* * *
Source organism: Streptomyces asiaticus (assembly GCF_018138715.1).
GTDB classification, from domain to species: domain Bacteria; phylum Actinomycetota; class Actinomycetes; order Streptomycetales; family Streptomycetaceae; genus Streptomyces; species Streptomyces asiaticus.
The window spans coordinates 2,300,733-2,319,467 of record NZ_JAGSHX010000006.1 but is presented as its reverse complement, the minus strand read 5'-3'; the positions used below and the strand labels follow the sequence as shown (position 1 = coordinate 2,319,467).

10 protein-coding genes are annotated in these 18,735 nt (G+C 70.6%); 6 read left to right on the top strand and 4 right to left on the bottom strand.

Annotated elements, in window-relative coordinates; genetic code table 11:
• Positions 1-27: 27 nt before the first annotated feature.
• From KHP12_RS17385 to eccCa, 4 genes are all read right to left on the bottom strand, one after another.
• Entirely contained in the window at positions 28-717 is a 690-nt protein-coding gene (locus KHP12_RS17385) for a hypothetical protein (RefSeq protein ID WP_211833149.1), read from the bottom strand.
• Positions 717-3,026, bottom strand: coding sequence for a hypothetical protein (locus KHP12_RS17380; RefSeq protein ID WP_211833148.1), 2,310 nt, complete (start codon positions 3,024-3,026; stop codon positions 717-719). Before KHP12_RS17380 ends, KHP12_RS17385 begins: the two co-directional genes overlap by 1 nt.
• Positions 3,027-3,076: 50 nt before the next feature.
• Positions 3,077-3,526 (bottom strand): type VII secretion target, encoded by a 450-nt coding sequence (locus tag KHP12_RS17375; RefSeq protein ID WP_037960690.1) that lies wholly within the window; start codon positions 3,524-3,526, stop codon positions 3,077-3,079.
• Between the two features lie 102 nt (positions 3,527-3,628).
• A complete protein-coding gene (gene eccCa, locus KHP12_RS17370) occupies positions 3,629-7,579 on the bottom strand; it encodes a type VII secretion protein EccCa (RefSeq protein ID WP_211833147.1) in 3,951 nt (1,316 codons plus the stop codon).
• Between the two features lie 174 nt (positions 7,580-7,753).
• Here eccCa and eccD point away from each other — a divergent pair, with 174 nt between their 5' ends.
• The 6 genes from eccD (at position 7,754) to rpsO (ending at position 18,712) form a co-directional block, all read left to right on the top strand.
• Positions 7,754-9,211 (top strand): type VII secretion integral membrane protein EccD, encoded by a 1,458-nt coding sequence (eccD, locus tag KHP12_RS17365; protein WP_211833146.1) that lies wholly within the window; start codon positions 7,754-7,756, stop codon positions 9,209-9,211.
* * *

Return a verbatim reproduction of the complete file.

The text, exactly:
Source organism: Streptomyces asiaticus (assembly GCF_018138715.1).
GTDB classification, from domain to species: domain Bacteria; phylum Actinomycetota; class Actinomycetes; order Streptomycetales; family Streptomycetaceae; genus Streptomyces; species Streptomyces asiaticus.
The window spans coordinates 2,300,733-2,319,467 of record NZ_JAGSHX010000006.1 but is presented as its reverse complement, the minus strand read 5'-3'; the positions used below and the strand labels follow the sequence as shown (position 1 = coordinate 2,319,467).

10 protein-coding genes are annotated in these 18,735 nt (G+C 70.6%); 6 read left to right on the top strand and 4 right to left on the bottom strand.

Annotated elements, in window-relative coordinates; genetic code table 11:
• Positions 1-27: 27 nt before the first annotated feature.
• From KHP12_RS17385 to eccCa, 4 genes are all read right to left on the bottom strand, one after another.
• Entirely contained in the window at positions 28-717 is a 690-nt protein-coding gene (locus KHP12_RS17385) for a hypothetical protein (RefSeq protein ID WP_211833149.1), read from the bottom strand.
• Positions 717-3,026, bottom strand: coding sequence for a hypothetical protein (locus KHP12_RS17380; RefSeq protein ID WP_211833148.1), 2,310 nt, complete (start codon positions 3,024-3,026; stop codon positions 717-719). Before KHP12_RS17380 ends, KHP12_RS17385 begins: the two co-directional genes overlap by 1 nt.
• Positions 3,027-3,076: 50 nt before the next feature.
• Positions 3,077-3,526 (bottom strand): type VII secretion target, encoded by a 450-nt coding sequence (locus tag KHP12_RS17375; RefSeq protein ID WP_037960690.1) that lies wholly within the window; start codon positions 3,524-3,526, stop codon positions 3,077-3,079.
• Between the two features lie 102 nt (positions 3,527-3,628).
• A complete protein-coding gene (gene eccCa, locus KHP12_RS17370) occupies positions 3,629-7,579 on the bottom strand; it encodes a type VII secretion protein EccCa (RefSeq protein ID WP_211833147.1) in 3,951 nt (1,316 codons plus the stop codon).
• Between the two features lie 174 nt (positions 7,580-7,753).
• Here eccCa and eccD point away from each other — a divergent pair, with 174 nt between their 5' ends.
• The 6 genes from eccD (at position 7,754) to rpsO (ending at position 18,712) form a co-directional block, all read left to right on the top strand.
• Positions 7,754-9,211 (top strand): type VII secretion integral membrane protein EccD, encoded by a 1,458-nt coding sequence (eccD, locus tag KHP12_RS17365; protein WP_211833146.1) that lies wholly within the window; start codon positions 7,754-7,756, stop codon positions 9,209-9,211.